Tue, Jul 31, 2018 - Page 3 News List

Flow of talent unbalanced, report says

EDUCATIONAL IMBALANCE:The overwhelming majority of foreigners in Taiwan perform non-professional jobs, while more than 700,000 highly educated Taiwanese work abroad

Staff writer, with CNA

Taiwan is experiencing a severe imbalance between talent inflows and outflows, with the majority of Taiwanese leaving to work abroad having higher education degrees that qualify them for professional jobs, while most foreigners working in Taiwan are non-professionals, an official research report said.

The number of Taiwanese working in abroad increased from 662,000 in 2009 to 728,000 in 2016, a labor policy report by the Legislative Yuan Budget Center said.

Among Taiwanese working overseas in 2016, 534,000, or 73.4 percent, had undergraduate, graduate or higher academic degrees, the report said.

In contrast, the number of foreign professionals working in Taiwan rose much more slowly, from 27,319 in 2008 to 30,928 in 2016, the report said, adding that only 2,634, or 8.52 percent, of them were high-ranking executives at foreign companies or those that belong to Taiwanese expats.

At the same time, the number of foreigners hired to perform non-professional jobs in Taiwan grew from 365,060 in 2008 to 676,142 in 2016, the report said.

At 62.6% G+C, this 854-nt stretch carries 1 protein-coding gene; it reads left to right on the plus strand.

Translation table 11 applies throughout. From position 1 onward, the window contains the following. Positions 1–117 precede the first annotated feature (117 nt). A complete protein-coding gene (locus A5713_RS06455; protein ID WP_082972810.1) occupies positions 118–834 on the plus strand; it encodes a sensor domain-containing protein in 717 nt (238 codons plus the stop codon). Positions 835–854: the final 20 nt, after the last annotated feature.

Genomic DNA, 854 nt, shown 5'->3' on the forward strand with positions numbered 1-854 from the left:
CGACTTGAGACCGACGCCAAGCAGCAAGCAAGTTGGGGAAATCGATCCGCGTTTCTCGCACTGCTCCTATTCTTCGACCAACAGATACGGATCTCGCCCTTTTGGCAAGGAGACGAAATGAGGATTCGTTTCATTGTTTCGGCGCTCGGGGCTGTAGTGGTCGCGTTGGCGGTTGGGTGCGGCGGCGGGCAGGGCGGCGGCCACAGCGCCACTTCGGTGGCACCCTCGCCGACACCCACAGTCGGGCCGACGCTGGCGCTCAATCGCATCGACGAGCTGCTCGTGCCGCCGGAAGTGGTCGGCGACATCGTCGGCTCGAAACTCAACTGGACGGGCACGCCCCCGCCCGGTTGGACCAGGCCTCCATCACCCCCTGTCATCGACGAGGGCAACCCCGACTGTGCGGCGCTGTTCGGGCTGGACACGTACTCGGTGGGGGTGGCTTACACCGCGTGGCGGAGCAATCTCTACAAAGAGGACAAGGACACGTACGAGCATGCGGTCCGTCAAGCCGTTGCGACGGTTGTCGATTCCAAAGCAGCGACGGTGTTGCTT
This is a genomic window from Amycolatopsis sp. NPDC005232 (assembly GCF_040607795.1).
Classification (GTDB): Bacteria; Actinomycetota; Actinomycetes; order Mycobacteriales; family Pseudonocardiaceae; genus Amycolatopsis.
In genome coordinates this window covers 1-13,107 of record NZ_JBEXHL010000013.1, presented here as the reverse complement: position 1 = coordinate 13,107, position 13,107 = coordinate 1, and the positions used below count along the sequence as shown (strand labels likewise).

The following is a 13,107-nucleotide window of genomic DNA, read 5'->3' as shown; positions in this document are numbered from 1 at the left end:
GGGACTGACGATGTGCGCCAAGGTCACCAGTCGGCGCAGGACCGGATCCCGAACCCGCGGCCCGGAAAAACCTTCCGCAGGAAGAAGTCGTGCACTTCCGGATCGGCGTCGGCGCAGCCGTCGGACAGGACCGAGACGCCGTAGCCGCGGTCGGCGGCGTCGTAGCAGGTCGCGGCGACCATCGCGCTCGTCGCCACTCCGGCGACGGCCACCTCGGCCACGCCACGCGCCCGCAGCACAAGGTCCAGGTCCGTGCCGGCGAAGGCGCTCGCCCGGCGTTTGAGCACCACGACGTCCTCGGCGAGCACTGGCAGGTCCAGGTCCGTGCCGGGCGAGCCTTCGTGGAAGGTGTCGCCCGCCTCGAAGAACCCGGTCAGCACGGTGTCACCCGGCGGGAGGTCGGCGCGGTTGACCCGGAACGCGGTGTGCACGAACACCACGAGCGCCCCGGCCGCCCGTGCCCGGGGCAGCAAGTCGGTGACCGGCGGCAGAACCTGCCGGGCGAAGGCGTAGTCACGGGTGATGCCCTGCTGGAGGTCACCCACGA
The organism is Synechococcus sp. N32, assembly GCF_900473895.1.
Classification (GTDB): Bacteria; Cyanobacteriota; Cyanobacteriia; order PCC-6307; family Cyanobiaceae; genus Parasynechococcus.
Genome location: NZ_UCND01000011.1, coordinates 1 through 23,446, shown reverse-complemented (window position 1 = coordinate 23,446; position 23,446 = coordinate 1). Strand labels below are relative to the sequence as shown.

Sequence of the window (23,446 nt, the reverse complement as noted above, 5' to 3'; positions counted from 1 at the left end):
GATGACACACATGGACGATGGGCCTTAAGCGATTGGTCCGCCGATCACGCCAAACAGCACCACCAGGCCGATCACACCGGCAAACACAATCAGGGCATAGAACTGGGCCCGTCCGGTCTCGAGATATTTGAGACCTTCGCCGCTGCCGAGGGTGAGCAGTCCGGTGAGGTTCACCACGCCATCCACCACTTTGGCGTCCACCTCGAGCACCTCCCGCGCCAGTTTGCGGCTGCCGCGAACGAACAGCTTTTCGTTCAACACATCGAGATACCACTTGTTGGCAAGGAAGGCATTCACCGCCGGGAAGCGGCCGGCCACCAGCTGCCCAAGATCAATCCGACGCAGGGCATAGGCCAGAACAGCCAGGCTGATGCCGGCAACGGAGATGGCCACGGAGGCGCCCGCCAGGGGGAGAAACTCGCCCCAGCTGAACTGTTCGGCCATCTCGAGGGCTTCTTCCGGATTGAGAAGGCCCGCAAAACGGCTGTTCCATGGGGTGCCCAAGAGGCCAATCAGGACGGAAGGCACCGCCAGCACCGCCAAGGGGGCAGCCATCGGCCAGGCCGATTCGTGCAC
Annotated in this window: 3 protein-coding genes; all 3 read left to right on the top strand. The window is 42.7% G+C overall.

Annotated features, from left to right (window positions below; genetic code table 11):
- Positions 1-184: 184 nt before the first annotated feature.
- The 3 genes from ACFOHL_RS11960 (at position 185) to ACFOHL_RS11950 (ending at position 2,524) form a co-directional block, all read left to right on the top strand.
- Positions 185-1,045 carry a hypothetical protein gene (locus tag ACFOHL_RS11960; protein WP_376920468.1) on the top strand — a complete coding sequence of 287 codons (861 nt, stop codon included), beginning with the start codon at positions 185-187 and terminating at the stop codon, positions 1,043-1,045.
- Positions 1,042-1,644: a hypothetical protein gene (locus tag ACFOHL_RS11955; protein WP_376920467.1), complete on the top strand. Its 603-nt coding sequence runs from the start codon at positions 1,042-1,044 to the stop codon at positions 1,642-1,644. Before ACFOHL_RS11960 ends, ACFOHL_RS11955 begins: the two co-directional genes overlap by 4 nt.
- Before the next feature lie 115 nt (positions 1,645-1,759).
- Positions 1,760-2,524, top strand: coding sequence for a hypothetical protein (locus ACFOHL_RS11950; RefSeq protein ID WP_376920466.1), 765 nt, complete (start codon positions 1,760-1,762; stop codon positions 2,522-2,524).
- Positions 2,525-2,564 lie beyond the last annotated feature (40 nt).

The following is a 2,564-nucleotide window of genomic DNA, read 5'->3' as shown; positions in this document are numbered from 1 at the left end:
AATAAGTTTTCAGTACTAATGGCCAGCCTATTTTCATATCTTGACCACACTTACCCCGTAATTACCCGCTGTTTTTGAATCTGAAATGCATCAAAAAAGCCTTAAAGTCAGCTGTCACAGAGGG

The report raised concerns over the potential effects of the brain drain on Taiwan’s technological competitiveness.

With most foreigners coming to Taiwan to work not qualified to help improve the nation’s innovation and research and development capabilities, the nation faces a “high-out, low-in” deficit in its talent bank, the report said.

In addition to the talent imbalance, Taiwan also saw an imbalance in labor supply and demand.

For example, the labor shortage rate in the industrial sector increased from 1.79 percent in February 2009 to 3.1 percent in February this year and the ratio of vacant jobs to the number of people unemployed surged from 19 percent in 2009 to 56 percent this year, the report said.

In February, Taiwan had a jobless rate of 3.7 percent, or 438,000, while its industrial sector reported that 243,920 positions were vacant, it said.

The industrial sector is in desperate need of workers, but is suffering from a labor shortage due to a lack of people with the right qualifications, beside other factors, the report said.

The Budget Center is tasked with researching, analyzing, assessing and advising on the central government’s budget and other bills.

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